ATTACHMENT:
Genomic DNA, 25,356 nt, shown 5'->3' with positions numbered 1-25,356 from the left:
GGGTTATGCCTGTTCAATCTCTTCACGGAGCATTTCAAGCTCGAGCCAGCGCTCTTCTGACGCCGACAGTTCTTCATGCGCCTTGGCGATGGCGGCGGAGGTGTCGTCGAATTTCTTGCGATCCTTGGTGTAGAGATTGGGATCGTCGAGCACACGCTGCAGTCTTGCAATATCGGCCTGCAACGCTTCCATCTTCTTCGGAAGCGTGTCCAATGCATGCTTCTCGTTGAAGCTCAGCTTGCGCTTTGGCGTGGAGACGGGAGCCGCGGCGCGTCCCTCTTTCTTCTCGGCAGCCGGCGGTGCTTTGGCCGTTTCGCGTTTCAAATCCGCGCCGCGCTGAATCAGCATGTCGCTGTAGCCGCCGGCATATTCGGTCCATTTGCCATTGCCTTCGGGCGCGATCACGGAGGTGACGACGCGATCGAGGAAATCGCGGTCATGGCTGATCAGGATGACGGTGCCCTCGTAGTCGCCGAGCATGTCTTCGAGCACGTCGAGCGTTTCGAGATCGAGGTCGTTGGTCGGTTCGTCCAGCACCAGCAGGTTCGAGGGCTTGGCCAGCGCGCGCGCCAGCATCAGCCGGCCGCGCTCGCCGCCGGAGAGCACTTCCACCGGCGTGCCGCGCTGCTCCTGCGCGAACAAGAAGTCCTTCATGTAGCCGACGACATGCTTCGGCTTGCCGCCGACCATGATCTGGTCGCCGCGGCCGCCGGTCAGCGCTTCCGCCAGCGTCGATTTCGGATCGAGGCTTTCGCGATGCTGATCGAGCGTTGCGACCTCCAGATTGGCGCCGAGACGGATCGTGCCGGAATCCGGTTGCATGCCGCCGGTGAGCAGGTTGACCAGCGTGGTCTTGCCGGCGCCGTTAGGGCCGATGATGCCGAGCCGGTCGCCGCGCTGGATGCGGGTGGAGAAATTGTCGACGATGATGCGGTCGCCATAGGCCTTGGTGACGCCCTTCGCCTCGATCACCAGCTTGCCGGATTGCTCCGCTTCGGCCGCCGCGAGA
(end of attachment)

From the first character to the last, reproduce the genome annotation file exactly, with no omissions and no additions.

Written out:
Genomic DNA, 25,356 nt, shown 5'->3' with positions numbered 1-25,356 from the left:
GGGTTATGCCTGTTCAATCTCTTCACGGAGCATTTCAAGCTCGAGCCAGCGCTCTTCTGACGCCGACAGTTCTTCATGCGCCTTGGCGATGGCGGCGGAGGTGTCGTCGAATTTCTTGCGATCCTTGGTGTAGAGATTGGGATCGTCGAGCACACGCTGCAGTCTTGCAATATCGGCCTGCAACGCTTCCATCTTCTTCGGAAGCGTGTCCAATGCATGCTTCTCGTTGAAGCTCAGCTTGCGCTTTGGCGTGGAGACGGGAGCCGCGGCGCGTCCCTCTTTCTTCTCGGCAGCCGGCGGTGCTTTGGCCGTTTCGCGTTTCAAATCCGCGCCGCGCTGAATCAGCATGTCGCTGTAGCCGCCGGCATATTCGGTCCATTTGCCATTGCCTTCGGGCGCGATCACGGAGGTGACGACGCGATCGAGGAAATCGCGGTCATGGCTGATCAGGATGACGGTGCCCTCGTAGTCGCCGAGCATGTCTTCGAGCACGTCGAGCGTTTCGAGATCGAGGTCGTTGGTCGGTTCGTCCAGCACCAGCAGGTTCGAGGGCTTGGCCAGCGCGCGCGCCAGCATCAGCCGGCCGCGCTCGCCGCCGGAGAGCACTTCCACCGGCGTGCCGCGCTGCTCCTGCGCGAACAAGAAGTCCTTCATGTAGCCGACGACATGCTTCGGCTTGCCGCCGACCATGATCTGGTCGCCGCGGCCGCCGGTCAGCGCTTCCGCCAGCGTCGATTTCGGATCGAGGCTTTCGCGATGCTGATCGAGCGTTGCGACCTCCAGATTGGCGCCGAGACGGATCGTGCCGGAATCCGGTTGCATGCCGCCGGTGAGCAGGTTGACCAGCGTGGTCTTGCCGGCGCCGTTAGGGCCGATGATGCCGAGCCGGTCGCCGCGCTGGATGCGGGTGGAGAAATTGTCGACGATGATGCGGTCGCCATAGGCCTTGGTGACGCCCTTCGCCTCGATCACCAGCTTGCCGGATTGCTCCGCTTCGGCCGCCGCGAGA